I was impressed. The processing plants were empty of people. Once ore is mined, virtually every stage in the process is automated and the plants can operate 24 hours a day, seven days a week.
Once ore is washed and crushed, the latest equipment at these new plants X-rays it to identify large diamonds. These are extracted, and the remaining ore is crushed again and the X-ray machines are re-tuned to detect smaller stones. With the old technology, a lot of these smaller diamonds would end up in the “tailings”, or mine waste: the new X-ray technology improves yield and cuts waste.
I came away reassured about the efficiency improvements, which should help the company reduce its leverage and return its balance sheet to better health.
Postcard From: Doreen Saik in China
I was visiting three major Tier-2 cities in China—Nanjing, Hefei and Hangzhou—to see whether reality matches the story of a slowing property market that we hear from official data, professional research and the media.
All three cities have implemented policies to ease housing demand, such as home purchase restrictions, re-sale restrictions, higher mortgage rates and lower credit availability. Still, anyone who goes to see real estate developers and their projects with their own eyes cannot fail to see robust demand. Houses are being snapped up quickly at launch because buyers fear that rising prices will make them unaffordable if they wait. It is not unusual to see developments 95 – 98% sold-out at launch in these three cities.
Remarkably, many of those transactions are cash-only, partly because mortgage rates can reach as high as 1.2-times the benchmark lending rate and banks’ lending quotas are very limited, but mainly because it enables developers to register them as contracted sales. Young university graduates will borrow cash from their parents rather than risk prices flying away from them as they try to save it.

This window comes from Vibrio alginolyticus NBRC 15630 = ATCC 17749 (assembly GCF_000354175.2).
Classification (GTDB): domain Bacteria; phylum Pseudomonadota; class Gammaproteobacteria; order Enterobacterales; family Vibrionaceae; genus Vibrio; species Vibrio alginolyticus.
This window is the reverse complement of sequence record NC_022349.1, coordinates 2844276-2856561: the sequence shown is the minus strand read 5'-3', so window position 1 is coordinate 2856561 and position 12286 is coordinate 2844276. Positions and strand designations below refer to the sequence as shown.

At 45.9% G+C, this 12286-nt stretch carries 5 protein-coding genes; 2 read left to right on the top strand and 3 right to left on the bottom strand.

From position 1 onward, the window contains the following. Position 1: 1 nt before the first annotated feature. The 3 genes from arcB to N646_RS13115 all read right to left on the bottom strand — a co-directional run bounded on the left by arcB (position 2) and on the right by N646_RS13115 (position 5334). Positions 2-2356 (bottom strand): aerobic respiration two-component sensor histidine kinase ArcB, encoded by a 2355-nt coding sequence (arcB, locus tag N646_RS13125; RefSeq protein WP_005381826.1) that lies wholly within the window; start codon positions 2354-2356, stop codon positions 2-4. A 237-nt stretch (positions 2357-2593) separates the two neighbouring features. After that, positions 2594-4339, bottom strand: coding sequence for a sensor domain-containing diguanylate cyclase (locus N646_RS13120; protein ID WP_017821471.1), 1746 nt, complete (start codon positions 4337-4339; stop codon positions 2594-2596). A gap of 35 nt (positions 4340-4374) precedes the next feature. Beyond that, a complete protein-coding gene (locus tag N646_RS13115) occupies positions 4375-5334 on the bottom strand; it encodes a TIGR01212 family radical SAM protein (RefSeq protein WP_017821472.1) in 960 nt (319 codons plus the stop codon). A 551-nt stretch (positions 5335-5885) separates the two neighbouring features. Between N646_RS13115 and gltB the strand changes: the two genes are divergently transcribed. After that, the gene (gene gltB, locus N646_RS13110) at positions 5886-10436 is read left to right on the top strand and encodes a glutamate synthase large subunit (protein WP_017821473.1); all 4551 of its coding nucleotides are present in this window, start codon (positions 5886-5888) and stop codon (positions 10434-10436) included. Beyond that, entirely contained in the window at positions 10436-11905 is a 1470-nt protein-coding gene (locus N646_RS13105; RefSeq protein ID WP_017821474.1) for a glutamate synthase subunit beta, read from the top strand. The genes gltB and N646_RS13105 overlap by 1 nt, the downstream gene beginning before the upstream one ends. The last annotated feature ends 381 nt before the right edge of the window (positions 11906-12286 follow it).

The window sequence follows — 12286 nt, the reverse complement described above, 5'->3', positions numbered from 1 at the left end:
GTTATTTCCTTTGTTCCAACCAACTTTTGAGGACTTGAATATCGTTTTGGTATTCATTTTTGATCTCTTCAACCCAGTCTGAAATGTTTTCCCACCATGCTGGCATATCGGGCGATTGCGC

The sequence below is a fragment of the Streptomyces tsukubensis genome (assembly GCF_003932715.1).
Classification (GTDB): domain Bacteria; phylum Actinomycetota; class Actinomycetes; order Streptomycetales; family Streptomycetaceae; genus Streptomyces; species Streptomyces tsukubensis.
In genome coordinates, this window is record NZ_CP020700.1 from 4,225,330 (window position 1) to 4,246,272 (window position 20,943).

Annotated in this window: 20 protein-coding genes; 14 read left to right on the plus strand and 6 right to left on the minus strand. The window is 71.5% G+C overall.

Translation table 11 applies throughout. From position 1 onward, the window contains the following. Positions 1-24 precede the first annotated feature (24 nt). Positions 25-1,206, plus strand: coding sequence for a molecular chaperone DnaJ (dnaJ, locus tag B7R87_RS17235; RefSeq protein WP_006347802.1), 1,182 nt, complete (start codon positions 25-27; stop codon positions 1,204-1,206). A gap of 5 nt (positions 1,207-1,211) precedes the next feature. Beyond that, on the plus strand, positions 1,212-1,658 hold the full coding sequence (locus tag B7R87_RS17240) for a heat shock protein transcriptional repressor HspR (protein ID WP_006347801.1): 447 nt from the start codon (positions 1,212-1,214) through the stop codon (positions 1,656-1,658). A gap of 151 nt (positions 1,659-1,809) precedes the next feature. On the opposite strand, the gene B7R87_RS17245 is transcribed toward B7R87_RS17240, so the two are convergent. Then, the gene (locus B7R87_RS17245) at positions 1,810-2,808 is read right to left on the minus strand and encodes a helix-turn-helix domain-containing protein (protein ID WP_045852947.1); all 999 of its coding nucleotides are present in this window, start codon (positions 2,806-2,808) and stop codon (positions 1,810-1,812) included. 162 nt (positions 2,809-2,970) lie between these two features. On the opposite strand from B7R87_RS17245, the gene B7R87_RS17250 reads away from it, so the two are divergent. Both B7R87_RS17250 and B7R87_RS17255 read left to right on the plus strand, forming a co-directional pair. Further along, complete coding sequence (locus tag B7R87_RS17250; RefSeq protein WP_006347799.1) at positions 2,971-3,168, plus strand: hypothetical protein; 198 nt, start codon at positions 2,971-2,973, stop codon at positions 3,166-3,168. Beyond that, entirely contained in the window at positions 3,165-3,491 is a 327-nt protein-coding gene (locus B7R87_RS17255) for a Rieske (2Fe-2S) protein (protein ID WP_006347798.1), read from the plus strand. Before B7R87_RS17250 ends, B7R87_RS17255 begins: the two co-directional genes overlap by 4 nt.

On top of this robust demand I also saw constrained supply. Price caps introduced in an attempt to cool housing costs have made some local authorities reluctant to release land for sale. Others are opting to release cheaper, out-of-town plots rather than prized city-center land. That has reduced housing inventory in these three cities to an average of around nine to 12 months’ worth of current demand, and in some cases as little as three months’.
China is determined to take the heat out of these markets. Policies will remain tight and new restrictions will be tried out. Expect greater focus on rental housing, for example; Nanjing’s local authorities now require developers to build social housing for government ownership as part of land auctions, and to hold a percentage of their bid land as an investment portfolio. Policies like these should eventually slow down the appreciation of land and real estate prices—but for now demand more than matches supply, leading us to remain constructive on the opportunities in these regions.
Postcard From: Isidro Arrieta in Argentina
I was in my home country of Argentina getting local color on the new administration’s energy sector reforms, as well the outlook for Argentinian banks.
Following years of subsidies and non-adjustable tariffs for consumers, underinvestment has left Argentina struggling to meet demand for power. That is all changing. The administration elected in 2015 is removing subsidies, allowing tariff adjustments, and auctioning power-generation projects. This has attracted established utilities, but also some interesting newcomers that are raising capital to finance projects, sometimes in partnership with multinational engineering and utility groups.